|Trailhead location||5 mi east of McCloud|
|Length||4 miles (round trip)|
|Elevation gain / max||500′ / 3,600′|
|Difficulty||Easy – Moderate|
|When to go||Year-round|
The McCloud River Trail passes three beautiful waterfalls as it winds through a canyon of basalt lava rock. This smooth, well maintained trail offers summer swimming, fall foliage, and an early spring thaw, making it fun and accessible year-round. The section between the Lower Falls and Fowlers Campground is paved for wheelchairs (ADA compliant). All three overlooks have ADA features.
Note the free Caltopo website lets you export files in *.gpx (generic gps file) / *.kml (Google Earth) or *.gpsio (Garmin Connect) formats for use with your favorite GPS software.
Although all three waterfalls along this section of the McCloud River have their own parking lot and can be easily accessed directly, it is well worth it to start at Lower Falls, then hike the River Trail upstream to the other falls.
From the Lower Falls parking lot, take the paved path by the kiosk. You will almost immediately arrive at the Lower Falls, where a stone staircase leads to the water’s edge. (Swimmers, please note: new submerged boulders have made popular jumping spots at this this location extremely dangerous. The River is constantly changing; always exercise caution and good judgement, and do NOT assume the water is deep enough to dive.)
From Lower Falls, continue upstream through the canyon, past Fowler Campground, approx 0.7 miles to Middle Falls (swimming is popular here as well). The trail has been relatively flat so far, but will climb a series of moderate switch backs from the base of Middle Falls up to an overlook above. The trail flattens and continues along the canyon rim to Upper Falls overlook. There is no sanctioned trail to the base of Upper Falls. For those interested, the trail continues another 13 miles further upstream, and because most hikers turn around at Upper Falls, you will find this section of river very uncrowded.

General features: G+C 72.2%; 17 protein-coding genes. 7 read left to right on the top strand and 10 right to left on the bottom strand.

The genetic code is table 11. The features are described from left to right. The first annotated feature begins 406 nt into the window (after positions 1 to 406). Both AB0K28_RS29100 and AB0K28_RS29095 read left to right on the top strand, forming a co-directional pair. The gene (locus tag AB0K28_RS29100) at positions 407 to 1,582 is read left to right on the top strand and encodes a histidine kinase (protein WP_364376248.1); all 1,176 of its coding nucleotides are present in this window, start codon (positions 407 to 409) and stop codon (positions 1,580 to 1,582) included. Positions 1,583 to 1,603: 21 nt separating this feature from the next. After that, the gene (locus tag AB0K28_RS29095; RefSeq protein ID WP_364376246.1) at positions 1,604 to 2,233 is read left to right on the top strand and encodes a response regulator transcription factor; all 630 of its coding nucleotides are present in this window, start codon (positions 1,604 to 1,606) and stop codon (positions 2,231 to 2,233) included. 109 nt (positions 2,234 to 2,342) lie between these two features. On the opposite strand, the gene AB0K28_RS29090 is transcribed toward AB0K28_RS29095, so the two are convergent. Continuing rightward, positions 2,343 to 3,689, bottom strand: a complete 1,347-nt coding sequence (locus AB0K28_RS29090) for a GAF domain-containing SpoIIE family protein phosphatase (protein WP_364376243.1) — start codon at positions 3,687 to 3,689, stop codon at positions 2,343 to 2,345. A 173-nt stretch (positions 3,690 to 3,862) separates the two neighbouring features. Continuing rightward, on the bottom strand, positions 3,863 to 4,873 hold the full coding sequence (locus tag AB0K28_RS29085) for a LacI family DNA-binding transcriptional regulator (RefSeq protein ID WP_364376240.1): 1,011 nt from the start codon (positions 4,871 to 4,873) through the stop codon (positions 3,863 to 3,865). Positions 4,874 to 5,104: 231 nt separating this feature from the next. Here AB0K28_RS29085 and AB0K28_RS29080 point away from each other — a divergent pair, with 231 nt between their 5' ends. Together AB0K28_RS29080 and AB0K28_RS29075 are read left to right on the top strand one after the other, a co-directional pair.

Geology: The McCloud River Canyon beautifully displays the eruptive history of nearby Mt Shasta as it carves its way through multiple layers of basalt lava rock and volcanic mud flows. Of particular interest are the many outcrops of columnar basalt, which has a unique geometric shape. These textures form as lava flows cool and contract, creating regularly spaced vertical fractures.
Shasta-Trinity National Forest
McCloud Ranger Station
P.O. Box 1620, McCloud, CA 96057
Visit the office at 2019 Forest Road on the north side of Highway 89 on the east side of McCloud. In Winter FR 40N44 is gated just south of Highway 89 but a winter trailhead parking area is provided at that location.
For official information re the McCloud River Trail see: https://www.fs.usda.gov/Internet/FSE_DOCUMENTS/fseprd544403.pdf
Directions to Trailhead
“McCloud River Falls Trailhead” in Google Maps.
From the main intersection in the town of McCloud, drive east on Highway 89 for 5.5 miles.
Turn right on the signed road for the McCloud River Loop. Continue for 0.7 miles.
Stay right at the first intersection (turning left leads to Middle and Upper Falls).
Pass the Fowlers Camp campground and turn left into the signed parking lot for the Lower Falls picnic area.
YEAR-ROUND; SNOWSHOES OR SKIS NEEDED IN WINTER.
MSTA develops and maintains trails in the Mount Shasta area, and advocates for hiking, biking and equestrian access. We are a volunteer-based 501(c)(3) non-profit organization and count on your support. Please consider giving back to your trails!